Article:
The key to a light and fluffy omelet is the aquafaba. Weirdly enough, you can whip it with a whisk or a hand mixer into a substance that looks remarkably similar to egg whites. Fold it in gently and your omelet will be aces. Plus, you control the seasonings here, and the sky really is the limit. Chickpea flour’s mild nuttiness pairs just as well with za’atar and cumin as it does with smoked paprika and garlic powder. Cover the finished omelet with greens, sauteed vegetables, and sliced avocado.
Vegan Chickpea Omelet
Vegan Huevos Rancheros
Our plant-powered riff on huevos rancheros is just as flavorful and hearty as the classic. Cooking crumbled firm tofu in a skillet achieves the fluffy texture of scrambled eggs, while turmeric adds the quintessential golden hue. Soy chorizo is full of zesty spice, making it almost indistinguishable from traditional Mexican pork chorizo. Look for logs of soy chorizo (or find it crumbled) in the refrigerated section of the produce department. Our version of vegan huevos rancheros saves 20 grams saturated fat over the classic meat-filled dish, and comes equipped with one full serving of vegetables (and 40 percent of your daily fiber goal) in one serving. Serve this satisfying vegetarian main for brunch or breakfast-for-dinner.
This recipe originally appeared on Cookinglight.com.
5-Minute Vegan Breakfast Burritos
An eggless breakfast is practically unheard of for those without dietary restrictions, but for vegans, especially those who used to loved a good scramble, it’s definitely a feat to fake. Luckily, the consistency and texture of spiced tofu crumbles in these vegan breakfast burritos mimic that of scrambled eggs. The vegan-friendly swap is so spot-on, it’ll win over any soy skeptic. Be sure to drain the tofu before cooking; that way your scramble won’t be watery. Ready to roll in just five minutes, you’ll be out the door faster than ever—burrito in hand.
Tofu Breakfast Burritos
Vegan Coconut Cream Tart with White Peaches and Blueberries
This nutrient-rich twist on coconut cream pie is lusciously smooth and decadent… it’s also vegan, paleo, gluten-fee, and raw. In other words, you’re looking at a tart with a stacked resume. Perfect for a special occasion, especially if you’re looking to clean up your diet a bit, this show-stopping vegan dessert offers rich, toasty flavor and sweet tooth satisfaction—without adding refined sugar. And since there’s no need to crank up the oven to make it, this treat especially ideal for summer. Keep in mind, whipping coconut cream can sometimes be tricky. If you forget to refrigerate your cans overnight or if too much of the liquid gets mixed in, it will most likely separate. But not to worry—mixing in a bit of tapioca flour (arrowroot would also work) can bring the mixture back together in a snap. To save yourself time, go ahead and place your mixing bowl and whisk attachment in the fridge to chill as soon as you are ready to start prepping your tart.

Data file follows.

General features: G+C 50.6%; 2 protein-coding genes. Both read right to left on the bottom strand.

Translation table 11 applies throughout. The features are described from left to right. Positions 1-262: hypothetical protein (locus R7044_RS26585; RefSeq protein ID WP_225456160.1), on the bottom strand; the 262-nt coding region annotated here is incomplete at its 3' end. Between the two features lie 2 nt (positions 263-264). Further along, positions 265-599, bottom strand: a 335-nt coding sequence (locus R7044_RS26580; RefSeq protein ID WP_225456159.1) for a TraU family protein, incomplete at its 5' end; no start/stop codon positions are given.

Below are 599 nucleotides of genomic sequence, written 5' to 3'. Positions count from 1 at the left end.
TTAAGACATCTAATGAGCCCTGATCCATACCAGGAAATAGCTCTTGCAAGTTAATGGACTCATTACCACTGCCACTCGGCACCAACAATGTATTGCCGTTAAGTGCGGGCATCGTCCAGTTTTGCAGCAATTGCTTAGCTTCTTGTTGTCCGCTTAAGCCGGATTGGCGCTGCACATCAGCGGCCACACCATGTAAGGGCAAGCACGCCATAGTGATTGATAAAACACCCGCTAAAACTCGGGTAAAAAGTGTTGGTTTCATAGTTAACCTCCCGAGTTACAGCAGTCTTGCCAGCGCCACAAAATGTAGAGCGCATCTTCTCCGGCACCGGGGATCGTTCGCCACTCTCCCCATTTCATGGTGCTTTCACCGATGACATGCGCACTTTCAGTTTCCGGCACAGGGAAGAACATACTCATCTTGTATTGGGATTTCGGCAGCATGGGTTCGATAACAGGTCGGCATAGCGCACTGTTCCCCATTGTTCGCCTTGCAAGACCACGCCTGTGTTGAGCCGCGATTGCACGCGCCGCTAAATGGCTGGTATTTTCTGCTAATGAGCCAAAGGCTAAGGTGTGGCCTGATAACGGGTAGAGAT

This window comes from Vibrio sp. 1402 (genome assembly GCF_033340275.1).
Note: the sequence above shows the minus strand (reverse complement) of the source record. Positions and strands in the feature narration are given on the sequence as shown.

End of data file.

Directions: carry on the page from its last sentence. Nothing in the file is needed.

Gluten-Free Vegan Banana Chocolate Pecan Muffins
Waking up to an obnoxious alarm becomes slightly more bearable with dangerously fudgy muffins waiting in the kitchen. Dark chocolate, ripe banana, and pecans meld together perfectly to create rich, surprisingly healthy muffins that are perfect for a lazy weekend breakfast or take-along snack. Dana Shultz, author of <em>Minimalist Baker’s Everyday Cooking</em>, believes this chocolate lover’s dream gluten-free recipe couldn’t be any more perfect in terms of flavor combination. (Truth.) They’re so soft and chewy, this may quickly become your go-to muffin method.
Banana Chocolate Pecan Muffins
Reprinted from Minimalist Baker’s Everyday Cooking by arrangement with Avery, a member of Penguin Group (USA) LLC, a Penguin Random House Company.
Vegetarian West African Soup
A long-time staple in the Middle East, the chickpea, also known as the garbanzo bean, is a great source of protein and is easy on your budget. Peanuts and sweet potatoes pack this dish with fiber and Vitamin E creating a nutritious and flavorful meal.
Coconut Pan-Roasted Sweet Potatoes with Sesame Seeds
Virgin coconut oil is unrefined and cold-pressed, like extra-virgin olive oil, and isn't hydrogenated. It has a clean, slightly nutty taste that's delicious in this dish. Deborah Madison, who adapted this recipe from one in a new revision of her book Vegetarian Cooking for Everyone (1997), likes to use a mix of sweet potatoes, but it's fine to go with just one kind. Paler sweet potatoes tend to be drier, so if you use them, add more oil.
Slow-Cooker Veggie Chili
This comforting classic warms you up and curbs your hunger with fiber-and protein-rich beans. Instead of using 4 cans of the same beans, mix and match pinto, red kidney, great Northern, and black beans to give this chili even more variety. Finish with fresh chopped green onions and a dash of hot sauce for a flavor boost.
Vegan Buffalo Tofu Tot Skillet
This fantastic tater tot dish is slathered in some delicious meatless toppings making this one vegan dish that packs a powerful flavor punch. Reminicient of totchos, this skillet dish is a comfort food item to be reckoned with. This is a big skillet with enough to serve a lot of people alongside your favorite tailgating or appetizer dishes. This dish features a layer of homemade buffalo sauce as well as a rich and creamy dairy-free avocado ranch.